Region 8

Broderick Wood Products

Broderick Wood Products site location

Site Type: Final NPL
City: Denver
County: Adams
Street Address: 5600 Huron St.
ZIP Code: 80221
EPA ID: COD000110254
SSID: 0831
Site Aliases: Broderick Investments
Congressional District: 7

What's New?

Updated October 2011

Today, the cleanup at the Broderick Wood Products site is complete and operation and maintenance (O&M) and redevelopment activities are currently underway. EPA, the Colorado Department of Public Health and Environment (CDPHE) and the potentially responsible party (PRP) have been working together to redevelop the site without compromising the Superfund remedy. EPA, CDPHE and the PRP are also working together to return the remedy to normal operation, maintenance and monitoring to ensure protectiveness.

Site Description

The Broderick Wood Products (BWP) site, in Adams County, Colorado, is a former wood treatment facility. BWP operated the facility from 1947 to 1982 on the 64-acre, triangular-shaped piece of property. As part of the wood treatment process, BWP used creosote and pentachlorophenol (PCP) to treat power poles, fence posts, railroad ties and other wood products. Hazardous substances from the process were disposed of primarily in two unlined impoundments in the northwest portion of the property.

Map of the Superfund site boundary, February 2007

In August 1980, BWP submitted a Resource Conservation and Recovery Act (RCRA) permitting application and obtained interim status to operate its facility. As a result of poor waste disposal practices, BWP was investigated numerous times by EPA and CDPHE. In 1981 and 1982, EPA noted several violations of RCRA requirements. In 1981, wood treatment operations ceased because of economic conditions, and BWP’s assets were transferred to a trust called the Broderick Investment Company (BIC). BIC is the PRP for the site. In early 1983, sampling was conducted and PCP was detected in soil and groundwater samples. The site was placed on the National Priorities List (NPL) in September 1984.

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Site Risk

The cleanup at this site has been completed.

Contaminants of concern were polynuclear aromatic hydrocarbons (PAHs), PCP and its byproducts, dioxins and furans (flammable liquids). Potential human health threats included drinking contaminated shallow groundwater or swallowing, inhaling, or handling contaminated soil and wastes.

Media Affected Contaminants Source of Contamination
soil and groundwater polynuclear aromatic hydrocarbons (PAHs), PCP and byproducts, dioxins and furans wood treatment products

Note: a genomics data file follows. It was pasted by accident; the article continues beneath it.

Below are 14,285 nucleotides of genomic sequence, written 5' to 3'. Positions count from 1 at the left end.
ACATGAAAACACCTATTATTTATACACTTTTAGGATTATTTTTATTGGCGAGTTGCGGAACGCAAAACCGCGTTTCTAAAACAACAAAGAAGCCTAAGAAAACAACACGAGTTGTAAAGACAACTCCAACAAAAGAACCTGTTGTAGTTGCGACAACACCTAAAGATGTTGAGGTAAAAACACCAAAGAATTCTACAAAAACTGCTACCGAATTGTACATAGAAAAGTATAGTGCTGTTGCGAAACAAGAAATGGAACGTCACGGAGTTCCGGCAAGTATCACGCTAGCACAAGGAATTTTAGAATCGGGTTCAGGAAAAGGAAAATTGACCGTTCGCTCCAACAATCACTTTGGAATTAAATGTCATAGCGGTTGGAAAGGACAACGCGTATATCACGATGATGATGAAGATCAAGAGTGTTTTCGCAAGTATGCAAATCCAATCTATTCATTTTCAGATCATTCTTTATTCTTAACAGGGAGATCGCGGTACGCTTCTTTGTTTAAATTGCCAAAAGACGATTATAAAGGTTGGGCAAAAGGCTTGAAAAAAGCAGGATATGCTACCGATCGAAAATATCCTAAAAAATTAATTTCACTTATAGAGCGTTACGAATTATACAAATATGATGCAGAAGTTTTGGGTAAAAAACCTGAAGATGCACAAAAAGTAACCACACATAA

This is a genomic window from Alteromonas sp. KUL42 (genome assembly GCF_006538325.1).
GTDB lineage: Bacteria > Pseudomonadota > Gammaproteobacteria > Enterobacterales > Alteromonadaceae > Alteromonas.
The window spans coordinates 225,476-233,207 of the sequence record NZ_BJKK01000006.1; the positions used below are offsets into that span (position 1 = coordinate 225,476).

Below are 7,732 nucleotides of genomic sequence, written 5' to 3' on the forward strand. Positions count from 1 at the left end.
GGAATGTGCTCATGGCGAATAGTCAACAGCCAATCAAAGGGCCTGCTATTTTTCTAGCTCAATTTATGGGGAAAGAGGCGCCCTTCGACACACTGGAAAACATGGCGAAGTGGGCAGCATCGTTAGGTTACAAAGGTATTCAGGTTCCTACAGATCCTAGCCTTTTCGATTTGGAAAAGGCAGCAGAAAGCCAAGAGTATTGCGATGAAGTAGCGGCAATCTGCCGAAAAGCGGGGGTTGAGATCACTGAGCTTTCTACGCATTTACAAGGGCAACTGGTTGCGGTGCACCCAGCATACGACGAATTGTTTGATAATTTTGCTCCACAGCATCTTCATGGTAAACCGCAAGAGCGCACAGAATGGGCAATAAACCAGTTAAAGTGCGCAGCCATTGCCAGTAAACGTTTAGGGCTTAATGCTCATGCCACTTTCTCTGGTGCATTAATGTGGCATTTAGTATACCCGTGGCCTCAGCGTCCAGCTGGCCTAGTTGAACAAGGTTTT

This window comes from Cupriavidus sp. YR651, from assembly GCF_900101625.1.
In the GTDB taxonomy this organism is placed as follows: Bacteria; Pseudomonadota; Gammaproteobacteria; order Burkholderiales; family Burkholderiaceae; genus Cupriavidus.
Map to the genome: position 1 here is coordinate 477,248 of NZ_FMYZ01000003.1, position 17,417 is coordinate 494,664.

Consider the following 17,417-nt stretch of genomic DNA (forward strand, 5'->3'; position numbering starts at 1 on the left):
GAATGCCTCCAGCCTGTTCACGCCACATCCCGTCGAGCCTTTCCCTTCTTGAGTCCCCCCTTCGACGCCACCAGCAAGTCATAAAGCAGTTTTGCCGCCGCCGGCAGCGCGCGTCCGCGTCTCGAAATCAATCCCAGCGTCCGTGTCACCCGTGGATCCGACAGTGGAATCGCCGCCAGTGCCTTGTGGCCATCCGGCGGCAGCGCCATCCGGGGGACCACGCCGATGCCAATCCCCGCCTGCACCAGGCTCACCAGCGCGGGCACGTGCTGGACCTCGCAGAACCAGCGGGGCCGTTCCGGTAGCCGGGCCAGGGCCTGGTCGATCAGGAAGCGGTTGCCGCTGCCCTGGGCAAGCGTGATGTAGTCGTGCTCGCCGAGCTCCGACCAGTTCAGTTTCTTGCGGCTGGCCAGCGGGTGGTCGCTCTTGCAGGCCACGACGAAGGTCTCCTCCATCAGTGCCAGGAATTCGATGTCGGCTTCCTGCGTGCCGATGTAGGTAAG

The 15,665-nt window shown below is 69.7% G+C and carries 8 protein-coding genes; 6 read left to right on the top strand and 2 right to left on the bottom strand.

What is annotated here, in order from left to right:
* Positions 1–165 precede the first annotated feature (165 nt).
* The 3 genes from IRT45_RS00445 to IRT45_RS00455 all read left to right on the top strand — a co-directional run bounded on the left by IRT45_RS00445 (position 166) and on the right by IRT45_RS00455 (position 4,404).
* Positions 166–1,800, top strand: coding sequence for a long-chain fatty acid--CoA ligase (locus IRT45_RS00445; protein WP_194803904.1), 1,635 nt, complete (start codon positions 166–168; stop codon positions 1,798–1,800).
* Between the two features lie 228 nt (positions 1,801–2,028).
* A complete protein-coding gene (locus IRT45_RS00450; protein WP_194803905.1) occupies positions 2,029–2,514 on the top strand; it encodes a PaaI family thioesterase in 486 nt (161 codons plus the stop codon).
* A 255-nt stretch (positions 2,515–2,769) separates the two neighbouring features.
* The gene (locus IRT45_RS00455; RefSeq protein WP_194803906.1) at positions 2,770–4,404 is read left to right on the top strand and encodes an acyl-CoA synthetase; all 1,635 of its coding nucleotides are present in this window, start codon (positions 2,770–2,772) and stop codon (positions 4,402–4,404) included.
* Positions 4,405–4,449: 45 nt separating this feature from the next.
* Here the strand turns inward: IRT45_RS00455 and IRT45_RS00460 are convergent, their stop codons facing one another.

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Cleanup Progress

The site achieved Construction Completion with the signing of the Preliminary Close Out Report on September 30, 1996 and the completion of the following cleanup activities by EPA or BIC:

  • Removal of sludges to a reclamation facility from the two former impoundments in 1993
  • Demolition and removal of buildings and structures in the former process area in 1994
  • Construction of land-treatment units (LTUs) for contaminated soils in 1994
  • Excavation of contaminated soils and placement in the LTUs in 1994
  • Construction of a treatment system to collect and treat contaminated groundwater in 1994 (modified in 1996)
  • Construction of a bioventing system to treat the subsurface in the former process area in 1996
  • Construction of a cutoff wall on the north side of the property to better contain the northward-moving groundwater in 1996
  • Placement of a one-foot soil cover throughout the property in 1996
Rail line constructed during the 2004 UP project
Rail line constructed during the 2004 UP project

In 2003, Union Pacific Railroad (UPRR) approached EPA, CDPHE and BIC about a regional project that included the construction of a rail line embankment across the site. The massive project required significant amounts of time and effort by all parties, from the planning stage in mid-2003 to the completion stage in late 2004. Ultimately, the project enhanced/retrofitted the original remedy. Among other improvements, the project added cutoff walls on the west and east sides of the site to enhance hydraulic control of contaminated groundwater in the shallow aquifer.

In 2002, BIC dismantled the bioventing system in the former process area. In 2006, it was determined that the soil in the LTUs had been treated to treatment levels. The LTUs will need to be capped, closed and maintained in accordance with RCRA standards. A portion of LTUs will remain open in case any contaminated soil is encountered during future redevelopment activities.

Current O&M activities include operating the groundwater treatment system and monitoring groundwater throughout the site.

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Community Involvement

Community involvement plays an important role in the Superfund process. EPA uses a number of different tools and resources to promote effective, on-going, meaningful community involvement. The goals of the Superfund community involvement program are to:

  • Keep communities affected by sites informed throughout the cleanup process
  • Provide opportunities for communities to comment and offer their input about site cleanup plans
  • Facilitate the resolution of community issues tied to a site

Notices were placed in local newspapers indicating that the 2006 five-year review was in progress.